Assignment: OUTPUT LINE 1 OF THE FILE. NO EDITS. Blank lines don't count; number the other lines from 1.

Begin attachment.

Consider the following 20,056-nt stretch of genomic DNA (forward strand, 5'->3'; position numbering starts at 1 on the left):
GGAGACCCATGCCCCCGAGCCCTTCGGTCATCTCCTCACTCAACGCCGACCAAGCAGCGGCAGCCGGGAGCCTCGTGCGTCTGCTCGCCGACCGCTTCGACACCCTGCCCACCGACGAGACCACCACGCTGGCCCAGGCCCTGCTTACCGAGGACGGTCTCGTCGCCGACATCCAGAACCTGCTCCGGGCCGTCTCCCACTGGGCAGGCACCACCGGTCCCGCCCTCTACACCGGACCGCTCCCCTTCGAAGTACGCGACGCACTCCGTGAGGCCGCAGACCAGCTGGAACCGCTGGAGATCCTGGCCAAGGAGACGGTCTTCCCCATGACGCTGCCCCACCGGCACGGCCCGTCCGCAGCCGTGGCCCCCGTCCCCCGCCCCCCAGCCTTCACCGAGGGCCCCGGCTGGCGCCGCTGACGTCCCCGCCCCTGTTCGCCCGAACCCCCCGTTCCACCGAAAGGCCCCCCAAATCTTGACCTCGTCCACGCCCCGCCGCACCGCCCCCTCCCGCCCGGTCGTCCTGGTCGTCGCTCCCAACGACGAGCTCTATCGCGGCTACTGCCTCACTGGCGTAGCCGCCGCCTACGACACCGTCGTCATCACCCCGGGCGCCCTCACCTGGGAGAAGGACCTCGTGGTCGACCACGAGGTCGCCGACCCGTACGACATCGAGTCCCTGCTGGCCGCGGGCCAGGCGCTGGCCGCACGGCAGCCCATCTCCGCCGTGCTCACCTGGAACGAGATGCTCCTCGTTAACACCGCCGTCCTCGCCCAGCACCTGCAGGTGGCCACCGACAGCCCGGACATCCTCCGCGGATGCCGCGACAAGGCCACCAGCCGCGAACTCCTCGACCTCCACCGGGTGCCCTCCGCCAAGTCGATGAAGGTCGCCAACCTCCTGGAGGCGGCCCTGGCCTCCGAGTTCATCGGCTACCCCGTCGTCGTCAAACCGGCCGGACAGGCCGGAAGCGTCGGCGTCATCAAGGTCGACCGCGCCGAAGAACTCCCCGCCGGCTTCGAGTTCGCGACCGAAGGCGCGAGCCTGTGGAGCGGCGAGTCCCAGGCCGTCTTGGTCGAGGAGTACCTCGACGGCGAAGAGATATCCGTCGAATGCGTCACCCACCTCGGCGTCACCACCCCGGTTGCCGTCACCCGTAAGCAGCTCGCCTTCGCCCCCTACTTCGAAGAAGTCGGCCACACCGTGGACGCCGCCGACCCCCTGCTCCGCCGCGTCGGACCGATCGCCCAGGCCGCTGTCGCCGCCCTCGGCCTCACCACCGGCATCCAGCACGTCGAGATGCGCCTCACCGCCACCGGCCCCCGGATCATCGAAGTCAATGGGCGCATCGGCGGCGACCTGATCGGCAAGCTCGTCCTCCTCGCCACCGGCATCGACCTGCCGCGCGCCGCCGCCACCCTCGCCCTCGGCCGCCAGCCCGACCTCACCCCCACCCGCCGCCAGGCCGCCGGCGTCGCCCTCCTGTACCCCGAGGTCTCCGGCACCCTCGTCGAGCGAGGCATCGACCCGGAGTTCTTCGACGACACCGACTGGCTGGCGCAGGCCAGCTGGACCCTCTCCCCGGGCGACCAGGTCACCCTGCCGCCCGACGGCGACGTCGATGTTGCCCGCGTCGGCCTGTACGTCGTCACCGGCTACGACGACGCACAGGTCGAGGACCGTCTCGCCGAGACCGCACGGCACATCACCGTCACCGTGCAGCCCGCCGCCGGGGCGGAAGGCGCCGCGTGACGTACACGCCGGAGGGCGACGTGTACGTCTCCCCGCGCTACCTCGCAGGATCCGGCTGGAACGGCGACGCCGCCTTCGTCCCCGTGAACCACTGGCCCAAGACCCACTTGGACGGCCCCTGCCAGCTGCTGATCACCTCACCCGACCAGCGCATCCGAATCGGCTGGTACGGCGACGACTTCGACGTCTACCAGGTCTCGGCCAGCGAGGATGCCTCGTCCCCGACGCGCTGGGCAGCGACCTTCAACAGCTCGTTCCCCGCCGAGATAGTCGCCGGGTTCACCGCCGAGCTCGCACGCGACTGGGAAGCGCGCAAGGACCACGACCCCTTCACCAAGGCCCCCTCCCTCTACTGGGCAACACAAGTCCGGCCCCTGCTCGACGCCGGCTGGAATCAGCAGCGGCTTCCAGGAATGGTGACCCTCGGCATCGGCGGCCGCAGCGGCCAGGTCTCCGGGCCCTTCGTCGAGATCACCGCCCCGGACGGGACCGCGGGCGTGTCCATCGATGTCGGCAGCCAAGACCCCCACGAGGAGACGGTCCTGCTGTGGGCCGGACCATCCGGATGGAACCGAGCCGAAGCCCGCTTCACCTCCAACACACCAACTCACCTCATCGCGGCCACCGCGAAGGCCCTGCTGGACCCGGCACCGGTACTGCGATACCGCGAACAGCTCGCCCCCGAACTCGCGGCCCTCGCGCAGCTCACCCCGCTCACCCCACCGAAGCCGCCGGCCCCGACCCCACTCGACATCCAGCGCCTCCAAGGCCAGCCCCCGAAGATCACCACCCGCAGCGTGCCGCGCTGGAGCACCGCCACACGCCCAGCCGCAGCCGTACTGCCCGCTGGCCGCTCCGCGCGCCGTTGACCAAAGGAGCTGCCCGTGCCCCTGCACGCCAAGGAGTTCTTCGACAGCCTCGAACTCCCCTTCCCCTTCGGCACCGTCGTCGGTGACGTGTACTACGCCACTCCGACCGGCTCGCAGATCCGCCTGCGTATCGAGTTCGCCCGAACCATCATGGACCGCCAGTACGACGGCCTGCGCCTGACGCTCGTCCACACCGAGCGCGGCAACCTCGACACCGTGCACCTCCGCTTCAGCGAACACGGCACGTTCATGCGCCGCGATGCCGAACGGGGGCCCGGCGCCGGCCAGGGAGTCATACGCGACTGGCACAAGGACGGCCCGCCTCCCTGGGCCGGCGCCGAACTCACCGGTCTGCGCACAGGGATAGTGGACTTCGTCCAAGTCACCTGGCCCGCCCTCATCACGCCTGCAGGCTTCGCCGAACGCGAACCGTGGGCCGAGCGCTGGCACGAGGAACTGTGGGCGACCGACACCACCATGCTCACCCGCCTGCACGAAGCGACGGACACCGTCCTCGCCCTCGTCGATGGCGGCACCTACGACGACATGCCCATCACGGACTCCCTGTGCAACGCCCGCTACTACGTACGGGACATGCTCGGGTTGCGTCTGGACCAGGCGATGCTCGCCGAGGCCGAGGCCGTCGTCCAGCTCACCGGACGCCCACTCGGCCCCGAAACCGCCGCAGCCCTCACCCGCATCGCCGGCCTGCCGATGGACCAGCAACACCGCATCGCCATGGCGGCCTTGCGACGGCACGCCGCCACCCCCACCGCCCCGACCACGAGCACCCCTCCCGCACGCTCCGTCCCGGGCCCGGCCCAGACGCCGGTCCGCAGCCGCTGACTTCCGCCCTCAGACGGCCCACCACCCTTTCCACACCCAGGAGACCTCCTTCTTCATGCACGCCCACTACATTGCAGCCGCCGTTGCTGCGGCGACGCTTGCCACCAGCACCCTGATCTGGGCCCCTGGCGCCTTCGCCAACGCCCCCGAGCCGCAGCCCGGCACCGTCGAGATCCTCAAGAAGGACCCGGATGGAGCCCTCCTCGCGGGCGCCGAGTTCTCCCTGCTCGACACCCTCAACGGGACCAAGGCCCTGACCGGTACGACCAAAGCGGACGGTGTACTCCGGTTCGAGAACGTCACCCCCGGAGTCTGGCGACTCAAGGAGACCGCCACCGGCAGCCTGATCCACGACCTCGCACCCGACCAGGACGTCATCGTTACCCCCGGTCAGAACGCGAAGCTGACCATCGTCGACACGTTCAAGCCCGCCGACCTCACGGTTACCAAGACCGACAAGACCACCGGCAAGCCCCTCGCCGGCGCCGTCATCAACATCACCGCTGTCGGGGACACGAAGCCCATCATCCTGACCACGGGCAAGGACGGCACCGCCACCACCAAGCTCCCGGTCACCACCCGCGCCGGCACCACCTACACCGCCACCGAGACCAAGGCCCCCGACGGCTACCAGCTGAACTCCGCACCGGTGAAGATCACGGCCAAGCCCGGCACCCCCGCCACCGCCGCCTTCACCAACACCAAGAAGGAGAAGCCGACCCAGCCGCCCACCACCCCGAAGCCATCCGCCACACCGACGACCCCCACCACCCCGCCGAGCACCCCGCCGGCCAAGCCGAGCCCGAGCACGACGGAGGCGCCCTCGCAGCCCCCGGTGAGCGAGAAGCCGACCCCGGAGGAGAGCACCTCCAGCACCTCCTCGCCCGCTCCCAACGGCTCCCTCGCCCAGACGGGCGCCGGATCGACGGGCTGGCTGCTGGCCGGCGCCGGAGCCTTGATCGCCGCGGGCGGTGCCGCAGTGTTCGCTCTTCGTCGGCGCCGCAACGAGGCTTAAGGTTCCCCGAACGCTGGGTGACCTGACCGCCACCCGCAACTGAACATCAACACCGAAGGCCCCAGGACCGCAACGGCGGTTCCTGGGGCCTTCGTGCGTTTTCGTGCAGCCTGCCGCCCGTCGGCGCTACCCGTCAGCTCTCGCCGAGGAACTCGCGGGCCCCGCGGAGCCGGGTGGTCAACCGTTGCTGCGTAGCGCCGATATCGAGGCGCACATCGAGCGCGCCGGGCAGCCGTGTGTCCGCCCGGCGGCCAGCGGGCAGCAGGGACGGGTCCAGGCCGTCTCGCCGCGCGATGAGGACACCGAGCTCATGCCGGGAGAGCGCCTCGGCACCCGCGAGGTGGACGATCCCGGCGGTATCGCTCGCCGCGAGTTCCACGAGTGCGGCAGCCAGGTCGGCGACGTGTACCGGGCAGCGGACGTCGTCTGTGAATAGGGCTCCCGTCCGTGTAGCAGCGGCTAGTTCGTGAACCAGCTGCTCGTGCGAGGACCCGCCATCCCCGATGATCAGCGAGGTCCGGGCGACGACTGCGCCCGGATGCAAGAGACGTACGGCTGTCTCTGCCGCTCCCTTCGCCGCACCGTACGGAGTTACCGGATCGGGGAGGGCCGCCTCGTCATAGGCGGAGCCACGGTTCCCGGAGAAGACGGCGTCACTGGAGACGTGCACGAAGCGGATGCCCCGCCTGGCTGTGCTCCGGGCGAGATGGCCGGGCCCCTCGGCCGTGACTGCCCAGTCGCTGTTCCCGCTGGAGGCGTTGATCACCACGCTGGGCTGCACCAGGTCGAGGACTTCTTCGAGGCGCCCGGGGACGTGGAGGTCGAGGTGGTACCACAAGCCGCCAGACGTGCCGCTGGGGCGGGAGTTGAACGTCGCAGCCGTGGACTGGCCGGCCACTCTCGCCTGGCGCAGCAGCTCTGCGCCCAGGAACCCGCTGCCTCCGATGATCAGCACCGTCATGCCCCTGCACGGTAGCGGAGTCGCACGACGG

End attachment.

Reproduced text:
Consider the following 20,056-nt stretch of genomic DNA (forward strand, 5'->3'; position numbering starts at 1 on the left):